Is math a science? NOT!

m.cahill.free at mailexcite.com m.cahill.free at mailexcite.com
Fri Jan 16 12:39:12 EST 1998


It's not entirely arbitrary that I'm posting this to the AI news group, at
least here there's a vigorous debate going on concerning the logic of this
proposition.

Mr. Lehe seems to be very busy posting this question ("Is math/maths a
science?) in what appears to be a cross-posting frenzy. So, maybe this
posting should be directed to him. Exactly what is meant by "math/maths" I
haven't a clue, but it's curious to me that he's willling to make this
distinction while seeming to question the distinction between math and
science.

I say 'seeming' because his question itself doesn't stand up to the
scrutiny of logic. First let's ask ourselves the inverse of the question,
which is 'Is there a science that is math?' Personally, I'm not aware of
such a science, per se. Anyway, I can't think of one off the bat. Though,
I suppose you could argue the point. However, when the question is put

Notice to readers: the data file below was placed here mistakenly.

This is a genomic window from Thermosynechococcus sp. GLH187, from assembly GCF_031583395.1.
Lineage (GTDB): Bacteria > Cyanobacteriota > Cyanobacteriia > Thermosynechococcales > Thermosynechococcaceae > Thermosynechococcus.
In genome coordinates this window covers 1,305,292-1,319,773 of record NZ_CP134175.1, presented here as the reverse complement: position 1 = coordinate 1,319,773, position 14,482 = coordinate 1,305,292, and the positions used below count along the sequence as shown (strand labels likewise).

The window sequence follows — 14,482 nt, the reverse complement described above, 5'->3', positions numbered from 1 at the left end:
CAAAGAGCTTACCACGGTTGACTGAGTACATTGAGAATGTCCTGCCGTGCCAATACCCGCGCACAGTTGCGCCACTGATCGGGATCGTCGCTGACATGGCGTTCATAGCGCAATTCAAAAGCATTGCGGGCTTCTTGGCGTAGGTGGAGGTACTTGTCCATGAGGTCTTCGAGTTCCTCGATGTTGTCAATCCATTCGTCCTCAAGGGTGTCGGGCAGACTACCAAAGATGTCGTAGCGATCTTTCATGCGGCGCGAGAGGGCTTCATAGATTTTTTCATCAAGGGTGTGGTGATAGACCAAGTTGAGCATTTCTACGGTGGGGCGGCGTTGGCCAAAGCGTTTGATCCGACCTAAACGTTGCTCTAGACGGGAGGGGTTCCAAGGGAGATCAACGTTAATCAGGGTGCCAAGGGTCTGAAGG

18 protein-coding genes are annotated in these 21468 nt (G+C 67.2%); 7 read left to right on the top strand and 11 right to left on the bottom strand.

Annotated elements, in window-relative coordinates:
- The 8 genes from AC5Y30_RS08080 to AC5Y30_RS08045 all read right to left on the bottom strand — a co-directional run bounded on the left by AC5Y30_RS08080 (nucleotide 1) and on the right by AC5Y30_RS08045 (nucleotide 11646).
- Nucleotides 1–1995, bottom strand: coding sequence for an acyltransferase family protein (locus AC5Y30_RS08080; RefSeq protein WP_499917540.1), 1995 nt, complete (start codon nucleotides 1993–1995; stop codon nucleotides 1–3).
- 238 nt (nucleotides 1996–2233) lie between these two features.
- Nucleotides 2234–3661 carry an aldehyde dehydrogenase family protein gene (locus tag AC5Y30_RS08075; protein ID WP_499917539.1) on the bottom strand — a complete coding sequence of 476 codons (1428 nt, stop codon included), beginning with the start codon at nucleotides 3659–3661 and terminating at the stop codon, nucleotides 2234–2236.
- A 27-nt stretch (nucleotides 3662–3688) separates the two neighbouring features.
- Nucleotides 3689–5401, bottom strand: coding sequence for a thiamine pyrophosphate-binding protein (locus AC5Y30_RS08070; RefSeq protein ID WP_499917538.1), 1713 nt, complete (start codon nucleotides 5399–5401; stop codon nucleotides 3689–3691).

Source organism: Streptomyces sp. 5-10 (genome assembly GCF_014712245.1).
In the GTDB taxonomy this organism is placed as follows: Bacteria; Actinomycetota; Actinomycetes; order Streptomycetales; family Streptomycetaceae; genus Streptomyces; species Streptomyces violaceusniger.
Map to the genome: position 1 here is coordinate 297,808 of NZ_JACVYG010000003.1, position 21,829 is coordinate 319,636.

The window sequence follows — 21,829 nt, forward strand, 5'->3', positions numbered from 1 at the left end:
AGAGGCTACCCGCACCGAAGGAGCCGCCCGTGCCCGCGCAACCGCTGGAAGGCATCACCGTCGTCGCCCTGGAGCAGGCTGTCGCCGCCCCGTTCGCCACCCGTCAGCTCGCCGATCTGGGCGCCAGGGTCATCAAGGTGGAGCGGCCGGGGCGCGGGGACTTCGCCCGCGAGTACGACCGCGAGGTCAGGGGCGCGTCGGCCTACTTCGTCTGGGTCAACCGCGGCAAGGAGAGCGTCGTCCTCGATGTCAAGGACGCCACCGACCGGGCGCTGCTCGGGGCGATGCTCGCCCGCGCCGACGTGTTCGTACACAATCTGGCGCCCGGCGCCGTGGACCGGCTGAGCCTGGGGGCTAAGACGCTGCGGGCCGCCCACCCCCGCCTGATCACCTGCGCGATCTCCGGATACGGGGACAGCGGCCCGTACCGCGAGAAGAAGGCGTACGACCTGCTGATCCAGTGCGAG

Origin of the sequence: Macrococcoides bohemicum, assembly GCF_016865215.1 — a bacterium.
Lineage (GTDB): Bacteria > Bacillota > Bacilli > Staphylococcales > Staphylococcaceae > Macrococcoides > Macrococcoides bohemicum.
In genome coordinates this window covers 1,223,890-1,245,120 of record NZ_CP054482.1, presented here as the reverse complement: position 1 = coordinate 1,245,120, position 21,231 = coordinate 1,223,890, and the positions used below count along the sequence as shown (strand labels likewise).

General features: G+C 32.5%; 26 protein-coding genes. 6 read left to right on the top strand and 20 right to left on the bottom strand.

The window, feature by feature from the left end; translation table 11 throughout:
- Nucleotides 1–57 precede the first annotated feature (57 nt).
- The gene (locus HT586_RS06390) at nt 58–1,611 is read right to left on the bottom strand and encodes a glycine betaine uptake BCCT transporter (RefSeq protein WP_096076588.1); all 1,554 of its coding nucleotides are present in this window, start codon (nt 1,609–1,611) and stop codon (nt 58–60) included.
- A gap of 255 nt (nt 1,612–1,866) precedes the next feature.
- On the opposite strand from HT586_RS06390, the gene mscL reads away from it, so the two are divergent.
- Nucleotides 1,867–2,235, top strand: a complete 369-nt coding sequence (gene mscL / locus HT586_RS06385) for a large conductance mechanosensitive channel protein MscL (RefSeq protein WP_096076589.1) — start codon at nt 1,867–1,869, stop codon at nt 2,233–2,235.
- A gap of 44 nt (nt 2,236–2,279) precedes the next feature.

into a contra- postive form, I think the issue become a little clearer.
Hence 'Is there no math that is not a science?' is a rediculous
proposition. Of course there's plenty of math that has nothing at all to
do with science, and therefore the question 'Is math a science?' is an
invalid question, at least logically speaking.

That makes sense to me because math and science are two different forms
of inquiry. Each with it's own conventions, objectives, and outcomes,
they form distinct catagorical lines of human endeavour. It's not merely
convenient to say math and science are different, they're different for
very good reasons. Perhaps the following will partially highlight some of
the reasons. Science concerns itself cheifly with the study of
phenomenon, i.e. ideas, concepts, things as they are represented to us.
Math on the other hand is a study in noumenon, i.e. ideas, concepts,
things which are the product of reason.

So, it's anyone's guess as to what's meant by the original question. It
certainly seems to suggest a lot of things to a lot of people and
contribute to a general confusion about the subjects at hand. Maybe the
question should be: Why does everyone want to call everything a science?
Political Science, Social Science, Math Science, Computer Science, and ad
nausea. . .

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